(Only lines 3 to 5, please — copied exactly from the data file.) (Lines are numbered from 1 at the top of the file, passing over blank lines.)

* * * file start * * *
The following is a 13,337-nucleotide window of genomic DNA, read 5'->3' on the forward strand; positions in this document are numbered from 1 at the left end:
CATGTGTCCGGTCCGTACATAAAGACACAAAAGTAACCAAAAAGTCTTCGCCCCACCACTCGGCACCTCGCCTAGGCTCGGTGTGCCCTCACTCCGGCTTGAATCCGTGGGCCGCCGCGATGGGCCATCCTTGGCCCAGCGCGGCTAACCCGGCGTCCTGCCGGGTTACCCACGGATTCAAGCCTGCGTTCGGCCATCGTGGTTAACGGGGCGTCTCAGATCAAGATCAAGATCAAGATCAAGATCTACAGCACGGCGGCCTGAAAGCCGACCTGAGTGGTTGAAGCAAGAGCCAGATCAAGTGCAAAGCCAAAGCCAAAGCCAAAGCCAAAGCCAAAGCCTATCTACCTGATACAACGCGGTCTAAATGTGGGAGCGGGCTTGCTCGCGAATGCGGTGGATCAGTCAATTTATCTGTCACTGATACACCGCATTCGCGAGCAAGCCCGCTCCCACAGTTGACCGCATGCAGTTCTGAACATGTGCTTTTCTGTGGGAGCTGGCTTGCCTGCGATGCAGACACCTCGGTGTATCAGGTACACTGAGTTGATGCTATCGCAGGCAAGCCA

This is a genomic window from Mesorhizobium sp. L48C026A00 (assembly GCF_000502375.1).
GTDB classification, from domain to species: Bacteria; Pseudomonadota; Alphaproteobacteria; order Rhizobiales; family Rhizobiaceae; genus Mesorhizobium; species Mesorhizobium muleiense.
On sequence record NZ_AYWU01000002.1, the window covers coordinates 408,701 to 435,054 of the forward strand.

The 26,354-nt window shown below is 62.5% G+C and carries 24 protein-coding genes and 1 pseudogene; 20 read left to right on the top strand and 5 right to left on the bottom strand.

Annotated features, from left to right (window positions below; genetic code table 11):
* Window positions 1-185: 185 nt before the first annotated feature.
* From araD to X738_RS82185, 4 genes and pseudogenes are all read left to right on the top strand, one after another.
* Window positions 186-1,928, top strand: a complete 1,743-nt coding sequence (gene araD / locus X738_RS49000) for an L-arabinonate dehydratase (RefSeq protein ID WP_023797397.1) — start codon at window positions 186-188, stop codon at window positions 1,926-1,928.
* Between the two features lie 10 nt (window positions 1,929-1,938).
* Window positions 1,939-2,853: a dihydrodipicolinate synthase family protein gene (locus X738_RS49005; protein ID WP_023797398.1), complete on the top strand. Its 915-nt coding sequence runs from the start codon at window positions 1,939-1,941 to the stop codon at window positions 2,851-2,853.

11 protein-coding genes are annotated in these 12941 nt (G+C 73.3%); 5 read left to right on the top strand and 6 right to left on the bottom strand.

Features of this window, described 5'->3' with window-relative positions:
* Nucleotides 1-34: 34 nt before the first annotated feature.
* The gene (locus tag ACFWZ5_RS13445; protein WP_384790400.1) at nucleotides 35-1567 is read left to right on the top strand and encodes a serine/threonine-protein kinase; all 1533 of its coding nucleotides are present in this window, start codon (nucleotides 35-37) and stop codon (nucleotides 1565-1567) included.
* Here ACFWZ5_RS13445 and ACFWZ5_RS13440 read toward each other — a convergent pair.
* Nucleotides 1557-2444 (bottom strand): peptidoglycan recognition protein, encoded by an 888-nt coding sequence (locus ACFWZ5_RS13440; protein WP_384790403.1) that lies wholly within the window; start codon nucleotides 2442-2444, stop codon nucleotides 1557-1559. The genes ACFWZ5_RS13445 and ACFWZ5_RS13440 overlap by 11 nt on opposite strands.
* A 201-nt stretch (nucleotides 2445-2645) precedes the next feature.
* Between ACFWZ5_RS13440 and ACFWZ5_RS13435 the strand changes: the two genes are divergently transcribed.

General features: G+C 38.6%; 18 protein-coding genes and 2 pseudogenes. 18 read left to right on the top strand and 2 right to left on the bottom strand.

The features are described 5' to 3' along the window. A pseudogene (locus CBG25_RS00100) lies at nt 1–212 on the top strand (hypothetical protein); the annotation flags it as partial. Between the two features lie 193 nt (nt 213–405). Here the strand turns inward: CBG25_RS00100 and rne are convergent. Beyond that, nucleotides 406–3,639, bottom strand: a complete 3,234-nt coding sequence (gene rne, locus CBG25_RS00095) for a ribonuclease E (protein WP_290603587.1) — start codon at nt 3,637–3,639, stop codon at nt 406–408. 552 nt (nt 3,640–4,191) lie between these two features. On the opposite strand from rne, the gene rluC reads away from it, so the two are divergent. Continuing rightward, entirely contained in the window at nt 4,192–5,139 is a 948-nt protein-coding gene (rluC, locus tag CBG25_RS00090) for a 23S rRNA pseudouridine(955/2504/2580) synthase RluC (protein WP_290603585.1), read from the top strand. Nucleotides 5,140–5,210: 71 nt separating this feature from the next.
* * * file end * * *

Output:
This is a genomic window from Mesorhizobium sp. L48C026A00 (assembly GCF_000502375.1).
GTDB classification, from domain to species: Bacteria; Pseudomonadota; Alphaproteobacteria; order Rhizobiales; family Rhizobiaceae; genus Mesorhizobium; species Mesorhizobium muleiense.
On sequence record NZ_AYWU01000002.1, the window covers coordinates 408,701 to 435,054 of the forward strand.